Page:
Looking at permissions dialogs for both Windows 7 and Windows 8, you’d be forgiven if you thought they looked exactly the same. Essentially they do, but the changes that Microsoft have brought to permissions appear to be more involved when you go past the surface. One of the most common things an IT Guy/Girl or administrator will have to do is change file or folder permissions. I’m going to take a look at how the graphical user interface for file permissions is evolving into something new and different in Windows 8. Please do note, this is based on beta software, so these things may change.
Windows 8 is Microsoft’s next generation Operating System. I continue to look at newer versions of Windows to highlight some of the Interesting features and details from a deeper perspective. This time around, I’m looking at a new feature in Windows 8 called File History. Indeed, this new feature in Windows 8 also coincides with the conspicuous absence of Volume Shadow Copy options in Windows 8. Let’s take a look.
As an IT guy, I’m quite interested in how the new version of Windows is going to handle connecting to a domain. Is the interface new? Updated? are we going to see more tools? Does Windows 8 still require a reboot after joining a domain? There are a few questions I wanted to answer with this Consumer Preview version of Windows 8 I have loaded. My test environment included a Windows Server 2008 Domain Control and a Windows 8 computer.
I’ve been through so many different parts of Windows 8 now that I think I’ve seen a good part of it. During my use of this new Operating System, I’d been very curious about the new Metro interface. Heck, I’ve even written about it twice. What Metro is not, however, a feature that power users or administrators will love to use. I decided to look a little deeper into Windows 8 to see what kinds of new stuff is there for power users and administrators.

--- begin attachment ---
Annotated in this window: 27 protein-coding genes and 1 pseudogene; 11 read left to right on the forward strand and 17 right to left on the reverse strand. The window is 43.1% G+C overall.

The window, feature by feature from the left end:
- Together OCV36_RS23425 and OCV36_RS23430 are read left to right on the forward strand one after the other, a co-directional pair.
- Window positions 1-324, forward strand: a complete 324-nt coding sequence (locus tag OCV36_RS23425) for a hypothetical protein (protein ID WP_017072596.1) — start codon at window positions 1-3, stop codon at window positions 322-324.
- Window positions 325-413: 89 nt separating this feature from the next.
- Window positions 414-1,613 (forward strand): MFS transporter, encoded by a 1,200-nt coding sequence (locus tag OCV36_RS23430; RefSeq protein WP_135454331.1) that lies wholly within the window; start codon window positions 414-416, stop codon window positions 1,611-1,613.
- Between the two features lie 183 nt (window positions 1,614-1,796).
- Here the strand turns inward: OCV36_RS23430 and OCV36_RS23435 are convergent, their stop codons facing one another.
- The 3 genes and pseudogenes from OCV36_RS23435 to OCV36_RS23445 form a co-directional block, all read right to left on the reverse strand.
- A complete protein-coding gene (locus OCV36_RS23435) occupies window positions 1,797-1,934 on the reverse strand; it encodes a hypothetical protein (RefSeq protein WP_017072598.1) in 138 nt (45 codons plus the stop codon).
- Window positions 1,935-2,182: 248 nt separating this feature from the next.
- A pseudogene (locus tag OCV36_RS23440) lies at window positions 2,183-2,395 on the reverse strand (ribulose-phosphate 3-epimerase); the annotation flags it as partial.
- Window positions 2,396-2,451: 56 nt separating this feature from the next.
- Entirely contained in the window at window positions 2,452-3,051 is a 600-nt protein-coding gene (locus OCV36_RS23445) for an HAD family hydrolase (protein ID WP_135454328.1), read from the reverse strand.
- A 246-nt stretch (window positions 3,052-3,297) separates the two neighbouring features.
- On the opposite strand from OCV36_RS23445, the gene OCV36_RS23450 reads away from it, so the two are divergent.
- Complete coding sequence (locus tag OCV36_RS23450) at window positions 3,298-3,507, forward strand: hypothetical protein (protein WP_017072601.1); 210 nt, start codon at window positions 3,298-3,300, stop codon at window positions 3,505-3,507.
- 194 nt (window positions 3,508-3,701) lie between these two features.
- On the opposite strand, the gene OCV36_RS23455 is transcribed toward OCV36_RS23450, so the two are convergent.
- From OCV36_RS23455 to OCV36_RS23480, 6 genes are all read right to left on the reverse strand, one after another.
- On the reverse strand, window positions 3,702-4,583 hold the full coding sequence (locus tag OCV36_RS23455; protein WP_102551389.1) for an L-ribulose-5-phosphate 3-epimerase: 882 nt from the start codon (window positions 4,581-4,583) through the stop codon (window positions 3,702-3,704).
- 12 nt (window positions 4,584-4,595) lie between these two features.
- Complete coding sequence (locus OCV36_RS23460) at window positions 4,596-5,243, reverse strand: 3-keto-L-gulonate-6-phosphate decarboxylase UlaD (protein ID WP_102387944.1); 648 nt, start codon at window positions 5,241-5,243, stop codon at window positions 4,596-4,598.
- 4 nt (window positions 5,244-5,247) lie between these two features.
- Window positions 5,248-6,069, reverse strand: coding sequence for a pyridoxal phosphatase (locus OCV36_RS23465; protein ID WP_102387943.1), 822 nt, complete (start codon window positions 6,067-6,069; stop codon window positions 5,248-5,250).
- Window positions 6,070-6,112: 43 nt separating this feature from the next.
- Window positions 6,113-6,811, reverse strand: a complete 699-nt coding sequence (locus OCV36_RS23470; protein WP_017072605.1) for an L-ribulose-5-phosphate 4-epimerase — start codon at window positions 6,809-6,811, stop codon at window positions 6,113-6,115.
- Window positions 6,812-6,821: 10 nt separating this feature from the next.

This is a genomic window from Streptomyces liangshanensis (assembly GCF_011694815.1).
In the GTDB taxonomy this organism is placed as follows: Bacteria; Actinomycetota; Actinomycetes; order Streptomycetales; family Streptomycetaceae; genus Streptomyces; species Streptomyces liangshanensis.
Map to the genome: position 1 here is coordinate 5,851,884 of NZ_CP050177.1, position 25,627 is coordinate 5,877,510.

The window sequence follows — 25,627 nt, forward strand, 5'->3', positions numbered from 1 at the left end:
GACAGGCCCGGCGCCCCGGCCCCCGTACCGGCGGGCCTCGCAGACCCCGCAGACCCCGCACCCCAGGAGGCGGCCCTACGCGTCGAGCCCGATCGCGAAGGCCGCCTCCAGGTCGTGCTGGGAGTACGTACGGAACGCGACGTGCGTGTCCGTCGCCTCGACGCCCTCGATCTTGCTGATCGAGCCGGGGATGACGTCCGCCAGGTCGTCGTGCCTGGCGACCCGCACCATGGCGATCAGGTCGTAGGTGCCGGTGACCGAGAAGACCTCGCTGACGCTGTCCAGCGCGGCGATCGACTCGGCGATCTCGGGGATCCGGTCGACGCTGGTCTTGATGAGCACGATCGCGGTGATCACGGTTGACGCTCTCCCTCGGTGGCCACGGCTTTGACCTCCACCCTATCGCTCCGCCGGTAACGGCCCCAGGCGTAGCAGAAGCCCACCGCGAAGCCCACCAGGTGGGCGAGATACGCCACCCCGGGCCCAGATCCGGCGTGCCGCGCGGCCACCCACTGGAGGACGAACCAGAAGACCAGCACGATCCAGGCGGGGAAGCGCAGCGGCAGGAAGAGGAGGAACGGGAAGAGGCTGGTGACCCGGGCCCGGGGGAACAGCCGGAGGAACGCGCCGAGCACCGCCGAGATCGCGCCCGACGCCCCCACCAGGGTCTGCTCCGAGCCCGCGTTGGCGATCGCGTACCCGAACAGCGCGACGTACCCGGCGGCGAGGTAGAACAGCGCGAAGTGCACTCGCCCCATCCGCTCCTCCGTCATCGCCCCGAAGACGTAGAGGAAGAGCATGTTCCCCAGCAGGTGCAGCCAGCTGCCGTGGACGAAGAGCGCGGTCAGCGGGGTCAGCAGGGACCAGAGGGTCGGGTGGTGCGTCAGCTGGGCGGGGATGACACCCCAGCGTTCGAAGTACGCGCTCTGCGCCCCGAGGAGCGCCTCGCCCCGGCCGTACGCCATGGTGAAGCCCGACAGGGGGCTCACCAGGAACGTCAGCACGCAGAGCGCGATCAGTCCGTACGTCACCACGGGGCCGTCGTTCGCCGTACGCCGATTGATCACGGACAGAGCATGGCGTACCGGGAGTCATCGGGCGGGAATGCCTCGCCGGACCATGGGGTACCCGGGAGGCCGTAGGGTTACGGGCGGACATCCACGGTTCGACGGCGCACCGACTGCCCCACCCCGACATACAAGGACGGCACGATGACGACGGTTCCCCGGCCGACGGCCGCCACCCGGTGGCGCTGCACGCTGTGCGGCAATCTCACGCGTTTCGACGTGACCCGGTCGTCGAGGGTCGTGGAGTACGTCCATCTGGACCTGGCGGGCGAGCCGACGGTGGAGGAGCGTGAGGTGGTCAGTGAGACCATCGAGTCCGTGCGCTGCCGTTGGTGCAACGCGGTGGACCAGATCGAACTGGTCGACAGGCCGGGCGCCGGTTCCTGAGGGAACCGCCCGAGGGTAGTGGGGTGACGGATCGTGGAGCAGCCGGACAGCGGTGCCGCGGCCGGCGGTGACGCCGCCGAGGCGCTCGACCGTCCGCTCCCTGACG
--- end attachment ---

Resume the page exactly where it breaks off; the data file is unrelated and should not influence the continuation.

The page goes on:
Windows 8 is coming very, very soon. With it, we have one major shift in computing to handle. This new wrinkle is the Metro interface – designed to fill the user’s entire screen and be something of a general simplification of a Windows system. I’ve been toying with this idea that, as Windows is being pushed into a more mobile way of doing things, it’s also being pushed back as well. Is Metro taking us backward, or is this just a simple-looking way of moving forward?
When the Interface for Windows 8 was announced, I was a little surprised at first. Was this new phone-looking interface going to work very well with existing Business PCs? Was this new interface going to be removable? What kind of subsystem would Metro be running under? Well, as previews of Windows 8 continued to roll out – it became clear that metro was going to be forced into the next version of Windows and that there may (possibly?) be a way to disable the interface. Join me as a I take a closer look at Metro and the ramifications for IT Departments all over.